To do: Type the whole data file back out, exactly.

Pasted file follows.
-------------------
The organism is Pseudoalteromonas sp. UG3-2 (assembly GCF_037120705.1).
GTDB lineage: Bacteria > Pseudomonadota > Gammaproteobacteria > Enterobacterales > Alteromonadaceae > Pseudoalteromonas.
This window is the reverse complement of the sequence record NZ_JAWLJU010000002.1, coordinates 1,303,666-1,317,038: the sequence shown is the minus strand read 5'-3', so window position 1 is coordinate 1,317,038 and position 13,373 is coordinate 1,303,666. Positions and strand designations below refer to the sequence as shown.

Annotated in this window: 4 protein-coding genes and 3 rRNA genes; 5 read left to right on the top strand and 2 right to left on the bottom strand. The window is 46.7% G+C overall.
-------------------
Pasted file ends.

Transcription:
The organism is Pseudoalteromonas sp. UG3-2 (assembly GCF_037120705.1).
GTDB lineage: Bacteria > Pseudomonadota > Gammaproteobacteria > Enterobacterales > Alteromonadaceae > Pseudoalteromonas.
This window is the reverse complement of the sequence record NZ_JAWLJU010000002.1, coordinates 1,303,666-1,317,038: the sequence shown is the minus strand read 5'-3', so window position 1 is coordinate 1,317,038 and position 13,373 is coordinate 1,303,666. Positions and strand designations below refer to the sequence as shown.

Annotated in this window: 4 protein-coding genes and 3 rRNA genes; 5 read left to right on the top strand and 2 right to left on the bottom strand. The window is 46.7% G+C overall.